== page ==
As COVID-19 lockdown regulations in the UK are slowly loosening up and life is gradually readjusting to a semi-normal rhythm, the consequences of the lockdown are still heavily affecting not only the country’s economy but its most vulnerable population. On 2 July, a report by Amanda Taub and Jane Bradley published in The New York Times revealed an unsettling spike in domestic abuse cases taking place in the UK during the coronavirus lockdown, highlighting how these unusual numbers are still growing four months into the pandemic.
According to the investigation, the British government response to this emergency hasn’t been in any way appropriate. First, the government failed to foresee a growth in the number of domestic violence cases. Following that mistake, it hasn’t since been able to provide the necessary support, leaving an increasing number of victims with little public resources to rely on.
During the lockdown alone, at least 26 women and girls (with the youngest being a 2-year-old child), have been killed in suspected domestic homicides. Sixteen of them were murdered in the first month, a number that corresponds to three times more the number of women killed under similar circumstances in the same period in 2019.
Calls to abuse hotlines are spiking and both charities and housing for victims are struggling to respond to the increasing numbers of requests. As reported by The New York Times, the pressure put on the court system is also triggering delays in court hearings, enabling some abusers to go back to their houses despite the restraining orders previously applied on them—a move that puts victims in higher danger and unthinkable psychological stress.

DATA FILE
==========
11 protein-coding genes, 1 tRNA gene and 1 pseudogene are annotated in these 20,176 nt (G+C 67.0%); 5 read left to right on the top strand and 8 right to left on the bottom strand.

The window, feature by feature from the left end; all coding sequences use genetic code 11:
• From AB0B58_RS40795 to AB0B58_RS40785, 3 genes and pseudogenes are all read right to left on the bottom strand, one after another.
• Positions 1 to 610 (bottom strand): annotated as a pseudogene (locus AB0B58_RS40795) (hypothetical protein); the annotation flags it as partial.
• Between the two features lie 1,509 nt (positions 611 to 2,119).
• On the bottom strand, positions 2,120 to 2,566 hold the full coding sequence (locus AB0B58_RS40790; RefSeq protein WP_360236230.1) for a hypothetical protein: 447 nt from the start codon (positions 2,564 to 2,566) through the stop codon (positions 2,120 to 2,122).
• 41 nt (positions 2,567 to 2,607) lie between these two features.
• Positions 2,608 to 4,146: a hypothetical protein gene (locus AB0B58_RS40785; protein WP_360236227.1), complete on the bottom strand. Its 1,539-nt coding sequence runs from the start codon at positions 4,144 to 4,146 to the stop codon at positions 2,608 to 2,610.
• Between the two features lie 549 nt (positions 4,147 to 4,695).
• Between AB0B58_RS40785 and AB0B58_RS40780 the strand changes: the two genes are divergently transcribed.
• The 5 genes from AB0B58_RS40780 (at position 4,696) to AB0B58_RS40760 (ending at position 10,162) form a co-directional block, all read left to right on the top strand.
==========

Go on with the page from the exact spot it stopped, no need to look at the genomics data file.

Unfortunately, Britain is far from being the only country witnessing a disturbing rise in domestic abuse cases. Italy for instance, has seen a similar spike whose seriousness was revealed by the low amount of calls that domestic abuse hotlines received during the lockdown. This demonstrated how, without the possibility of being alone, women struggle to reach out for help.
In Italy and Spain, alternative solutions have been found to respond to this social crisis—in some cases, the state has promoted the offering of temporary hotel rooms as a substitute to overpopulated shelters. Places like New Zealand, where social policies have in recent times drastically improved due to the presence of Prime Minister Jacinda Kate Laurell Ardern, organised emergency ‘domestic abuse preparations’ when preparing the state lockdown plan.
The UK government promised to invest 37 million pounds in emergency funds for domestic abuse charities, however, up until now, only 1 million pounds has been received by local organisations. It shouldn’t come as a surprise: COVID-19 emergency put aside, the public funding of public entities and private organisations providing support to domestic abuse survivors underwent recurrent budget cuts, which in a moment of unprecedented strain lead to what could be defined as a tragedy within a tragedy.
In their investigation, Amanda Taub and Jane Bradley have highlighted that the number of cases could actually be higher than 26. According to the Counting Dead Women project, an organisation of researchers that tracks the killing of women by the hand of partners and relatives in the UK, the calculation did not include transgender women.
The lives of domestic abuse survivors are often valued when it’s too late. This peak in domestic abuse cases has not only hit Britain but Europe and the whole world. Since the COVID-19 pandemic started, it has also highlighted how much more work needs to be done by state governments in order to properly respond to gender-based and domestic violence.
By collecting testimonies and telling the stories of the 26 victims killed in the UK, featuring their names and their portraits, The New York Times’ investigation has turned these numbers into actual stories, giving a voice to the women and the girls that are, to this day, still silenced. Because sharing these stories might be the first step towards making domestic violence visible once and for all by our governments—the first step towards change.